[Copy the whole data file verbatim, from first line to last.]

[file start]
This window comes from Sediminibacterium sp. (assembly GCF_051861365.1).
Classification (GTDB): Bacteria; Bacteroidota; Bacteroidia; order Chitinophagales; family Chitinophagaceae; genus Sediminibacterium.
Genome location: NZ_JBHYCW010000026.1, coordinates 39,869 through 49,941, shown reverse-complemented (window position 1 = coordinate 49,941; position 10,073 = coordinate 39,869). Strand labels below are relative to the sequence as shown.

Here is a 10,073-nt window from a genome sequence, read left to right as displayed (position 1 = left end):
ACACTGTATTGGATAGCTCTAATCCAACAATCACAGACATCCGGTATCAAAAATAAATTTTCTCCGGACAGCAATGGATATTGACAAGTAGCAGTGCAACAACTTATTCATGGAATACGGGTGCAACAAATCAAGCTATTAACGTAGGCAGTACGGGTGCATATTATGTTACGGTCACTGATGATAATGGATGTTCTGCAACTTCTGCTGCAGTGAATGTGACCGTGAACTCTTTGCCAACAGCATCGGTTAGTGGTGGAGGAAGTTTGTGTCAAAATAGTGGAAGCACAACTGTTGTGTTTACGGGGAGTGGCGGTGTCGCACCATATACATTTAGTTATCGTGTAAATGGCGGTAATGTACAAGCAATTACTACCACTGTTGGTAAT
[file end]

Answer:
This window comes from Sediminibacterium sp. (assembly GCF_051861365.1).
Classification (GTDB): Bacteria; Bacteroidota; Bacteroidia; order Chitinophagales; family Chitinophagaceae; genus Sediminibacterium.
Genome location: NZ_JBHYCW010000026.1, coordinates 39,869 through 49,941, shown reverse-complemented (window position 1 = coordinate 49,941; position 10,073 = coordinate 39,869). Strand labels below are relative to the sequence as shown.

Here is a 10,073-nt window from a genome sequence, read left to right as displayed (position 1 = left end):
ACACTGTATTGGATAGCTCTAATCCAACAATCACAGACATCCGGTATCAAAAATAAATTTTCTCCGGACAGCAATGGATATTGACAAGTAGCAGTGCAACAACTTATTCATGGAATACGGGTGCAACAAATCAAGCTATTAACGTAGGCAGTACGGGTGCATATTATGTTACGGTCACTGATGATAATGGATGTTCTGCAACTTCTGCTGCAGTGAATGTGACCGTGAACTCTTTGCCAACAGCATCGGTTAGTGGTGGAGGAAGTTTGTGTCAAAATAGTGGAAGCACAACTGTTGTGTTTACGGGGAGTGGCGGTGTCGCACCATATACATTTAGTTATCGTGTAAATGGCGGTAATGTACAAGCAATTACTACCACTGTTGGTAAT